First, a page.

Natural anti-browning agents give fresh cut fruit potential

By Stephen Daniells

- Last updated on GMT

Related tags Ascorbic acid Apple Vitamin c

Natural sulphur containing-compounds may prevent the browning of
fresh-cut fruit, and offer a more potent alternative to vitamin C,
suggests new research from Spain.

The compounds hexylresorcinol, N-acetylcysteine, and glutathione all reduced the browning of Fuji apple pieces over a 14 day period, with results significantly better than vitamin C (ascorbic acid), according to findings published in the Journal of Food Science .

Tapping into the search for natural ingredients, researchers from the Department of Food Technology at the University of Lleida report that the sulphur-containing compounds may be an interesting alternative to vitamin C-based anti-browning agents, which dominate the commercial market.

"Because the individual effect of ascorbic acid is temporary, other alternatives should be searched to control browning," wrote the researchers.

N-acetylcysteine and glutathione are thiol-containing compounds, while hexylresorcinol is a compound with anaesthetic and antiseptic properties, commonly used as an ingredient in throat lozenges.

"The results obtained corroborated the effectiveness of other natural anti-browning agents over the traditional use of ascorbic acid in the control of the enzymatic browning in the fresh-cut fruit industry," wrote the researchers.

Fresh-cut fruits and vegetables are a rapidly growing segment of the market, and chlorine solutions are widely used by the industry to sanitise and prolong the shelf-life.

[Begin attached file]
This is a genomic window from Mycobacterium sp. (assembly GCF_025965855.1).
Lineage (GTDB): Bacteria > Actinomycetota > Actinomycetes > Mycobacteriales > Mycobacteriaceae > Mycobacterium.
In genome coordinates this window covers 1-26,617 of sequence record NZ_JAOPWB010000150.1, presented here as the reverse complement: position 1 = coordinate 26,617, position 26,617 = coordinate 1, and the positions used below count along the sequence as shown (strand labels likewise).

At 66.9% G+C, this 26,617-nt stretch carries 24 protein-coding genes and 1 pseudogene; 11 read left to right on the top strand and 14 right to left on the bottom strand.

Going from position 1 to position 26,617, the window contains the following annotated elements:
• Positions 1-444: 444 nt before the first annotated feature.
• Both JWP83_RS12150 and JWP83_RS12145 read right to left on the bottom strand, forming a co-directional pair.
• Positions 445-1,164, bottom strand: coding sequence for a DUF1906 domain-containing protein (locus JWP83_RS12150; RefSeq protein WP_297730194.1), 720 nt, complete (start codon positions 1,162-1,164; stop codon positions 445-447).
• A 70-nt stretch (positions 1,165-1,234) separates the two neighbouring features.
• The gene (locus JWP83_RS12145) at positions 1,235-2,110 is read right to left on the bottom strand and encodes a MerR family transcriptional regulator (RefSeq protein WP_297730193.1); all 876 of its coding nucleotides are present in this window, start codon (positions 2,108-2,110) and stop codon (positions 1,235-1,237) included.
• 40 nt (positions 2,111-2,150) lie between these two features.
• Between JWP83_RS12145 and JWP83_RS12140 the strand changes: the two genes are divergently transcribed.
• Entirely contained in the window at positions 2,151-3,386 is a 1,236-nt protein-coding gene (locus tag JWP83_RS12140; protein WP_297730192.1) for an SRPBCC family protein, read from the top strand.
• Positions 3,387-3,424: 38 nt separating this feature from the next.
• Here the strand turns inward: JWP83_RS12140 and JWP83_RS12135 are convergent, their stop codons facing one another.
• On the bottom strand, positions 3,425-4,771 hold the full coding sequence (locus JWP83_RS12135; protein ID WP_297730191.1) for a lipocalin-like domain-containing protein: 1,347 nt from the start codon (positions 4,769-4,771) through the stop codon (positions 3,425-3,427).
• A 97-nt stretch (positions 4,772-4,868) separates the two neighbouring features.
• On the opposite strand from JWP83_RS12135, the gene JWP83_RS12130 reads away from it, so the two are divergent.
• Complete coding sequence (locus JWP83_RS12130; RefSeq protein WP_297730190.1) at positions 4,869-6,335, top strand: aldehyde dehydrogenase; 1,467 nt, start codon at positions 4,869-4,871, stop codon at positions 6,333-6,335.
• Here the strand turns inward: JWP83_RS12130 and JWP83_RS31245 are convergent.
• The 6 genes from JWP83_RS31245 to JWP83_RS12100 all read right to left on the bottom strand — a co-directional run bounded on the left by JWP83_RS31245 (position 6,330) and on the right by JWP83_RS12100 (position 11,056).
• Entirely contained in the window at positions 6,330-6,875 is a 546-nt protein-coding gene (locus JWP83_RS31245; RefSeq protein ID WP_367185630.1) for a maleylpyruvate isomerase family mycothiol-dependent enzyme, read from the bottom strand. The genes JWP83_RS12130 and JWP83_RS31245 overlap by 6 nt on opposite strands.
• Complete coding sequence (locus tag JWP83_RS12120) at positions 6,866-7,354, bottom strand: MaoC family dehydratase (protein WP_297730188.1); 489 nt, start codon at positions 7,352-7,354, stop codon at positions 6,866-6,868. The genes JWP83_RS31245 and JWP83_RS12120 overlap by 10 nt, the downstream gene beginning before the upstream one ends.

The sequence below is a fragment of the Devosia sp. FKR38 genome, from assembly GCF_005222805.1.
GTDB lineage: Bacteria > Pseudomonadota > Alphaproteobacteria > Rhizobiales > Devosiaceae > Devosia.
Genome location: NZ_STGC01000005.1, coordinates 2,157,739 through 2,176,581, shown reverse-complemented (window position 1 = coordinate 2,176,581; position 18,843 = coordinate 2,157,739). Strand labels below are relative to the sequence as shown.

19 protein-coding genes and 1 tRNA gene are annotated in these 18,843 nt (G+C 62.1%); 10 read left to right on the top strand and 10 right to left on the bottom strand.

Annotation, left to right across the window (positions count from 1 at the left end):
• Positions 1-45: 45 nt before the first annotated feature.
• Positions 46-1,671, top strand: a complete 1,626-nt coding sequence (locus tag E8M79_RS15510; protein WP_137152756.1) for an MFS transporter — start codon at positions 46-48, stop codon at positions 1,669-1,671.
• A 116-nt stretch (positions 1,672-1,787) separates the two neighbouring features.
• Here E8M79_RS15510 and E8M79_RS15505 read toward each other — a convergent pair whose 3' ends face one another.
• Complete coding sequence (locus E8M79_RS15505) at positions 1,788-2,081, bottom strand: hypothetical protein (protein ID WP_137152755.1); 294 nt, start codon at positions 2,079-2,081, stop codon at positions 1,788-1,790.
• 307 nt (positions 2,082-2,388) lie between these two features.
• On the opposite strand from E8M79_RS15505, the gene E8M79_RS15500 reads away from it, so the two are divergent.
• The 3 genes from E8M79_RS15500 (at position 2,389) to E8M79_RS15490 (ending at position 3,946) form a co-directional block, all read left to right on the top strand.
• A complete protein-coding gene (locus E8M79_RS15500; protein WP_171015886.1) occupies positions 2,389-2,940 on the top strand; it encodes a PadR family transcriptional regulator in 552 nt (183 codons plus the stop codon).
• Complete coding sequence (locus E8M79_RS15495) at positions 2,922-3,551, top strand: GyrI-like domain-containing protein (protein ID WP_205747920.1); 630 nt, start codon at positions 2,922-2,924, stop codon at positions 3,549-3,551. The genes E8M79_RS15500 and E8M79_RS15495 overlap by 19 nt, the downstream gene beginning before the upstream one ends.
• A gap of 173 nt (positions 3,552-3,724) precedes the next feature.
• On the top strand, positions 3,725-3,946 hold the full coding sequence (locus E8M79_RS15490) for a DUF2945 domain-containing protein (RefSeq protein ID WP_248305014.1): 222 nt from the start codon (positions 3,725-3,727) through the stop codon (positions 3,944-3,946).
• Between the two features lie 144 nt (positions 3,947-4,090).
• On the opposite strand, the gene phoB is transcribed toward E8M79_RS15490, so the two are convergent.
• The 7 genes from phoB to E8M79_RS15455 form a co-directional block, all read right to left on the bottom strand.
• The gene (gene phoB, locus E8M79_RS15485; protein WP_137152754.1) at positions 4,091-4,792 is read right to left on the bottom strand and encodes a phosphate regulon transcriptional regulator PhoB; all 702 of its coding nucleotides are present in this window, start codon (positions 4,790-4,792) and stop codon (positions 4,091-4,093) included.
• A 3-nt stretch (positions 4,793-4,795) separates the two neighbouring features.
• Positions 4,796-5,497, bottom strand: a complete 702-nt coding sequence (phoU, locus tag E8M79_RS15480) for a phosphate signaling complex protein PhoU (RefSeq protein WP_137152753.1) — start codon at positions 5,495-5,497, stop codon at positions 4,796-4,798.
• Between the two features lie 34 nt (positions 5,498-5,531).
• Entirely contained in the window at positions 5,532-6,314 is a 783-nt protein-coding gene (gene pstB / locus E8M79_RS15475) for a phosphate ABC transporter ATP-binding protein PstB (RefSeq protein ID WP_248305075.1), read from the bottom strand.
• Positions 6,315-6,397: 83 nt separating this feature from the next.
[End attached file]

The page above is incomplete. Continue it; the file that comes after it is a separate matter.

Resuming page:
But concerns about the potential formation of carcinogens from chlorine usage have prompted some to investigate alternative sources including essential oils and irradiation.

Browning inhibition The main problem facing the fresh-cut products is the loss of water, which promotes the growth of, predominantly, fungi and moulds that lead to spoilage.

As a result, various approaches have been proposed to prolong the shelf-life of these products, including the use of edible films and active packaging.

Another problem is browning, which occurs in the presence of oxygen when the enzyme polyphenol oxidase (PPO) converts phenolic compounds into dark coloured pigments.

The Spanish researchers measured levels of PPO to quantify the anti-browning activity of ascorbic acid, 4-hexylresorcinol, N-acetylcysteine, and glutathione on fresh-cut Fuji apple slices stored at four degrees Celsius for 14 days.

The compounds were studied individually or in combination.

An inhibition of PPO activity was observed when both thiol-containing compounds were used individually, and when N-acetylcysteine was used at a one per cent concentration, the colour of the apples was maintained over 14 days, they report.

"The individual use of ascorbic acid and 4-hexylresorcinol was not an effective antioxidant for fresh-cut Fuji apples, at least in the concentrations used in this study," wrote the authors.

Moreover, combining ascorbic acid with N-acetylcysteine, glutathione, or 4-hexylresorcinol did not improve the results, they said.

"The results obtained with [colour and lightness measures] corroborated the positive effect of N-acetylcysteine as an alternative method in the control of the enzymatic browning as compared with the traditional anti-browning agent, ascorbic acid.

"Nevertheless, it is necessary to evaluate the effect of this anti-browning agent on sensory and nutritional quality attributes to determine not only the quality of fresh-cut Fuji apples but also its acceptance by consumers," they concluded.

Source: Journal of Food Science Published online ahead of print, doi: 10.1111/j.1750-3841.2008.00794.x "Effect of Natural Antibrowning Agents on Color and Related Enzymes in Fresh-Cut Fuji Apples as an Alternative to the Use of Ascorbic Acid" Authors: M.A. Rojas-Grau, R. Soliva-Fortuny, O. Martin-Bellosa

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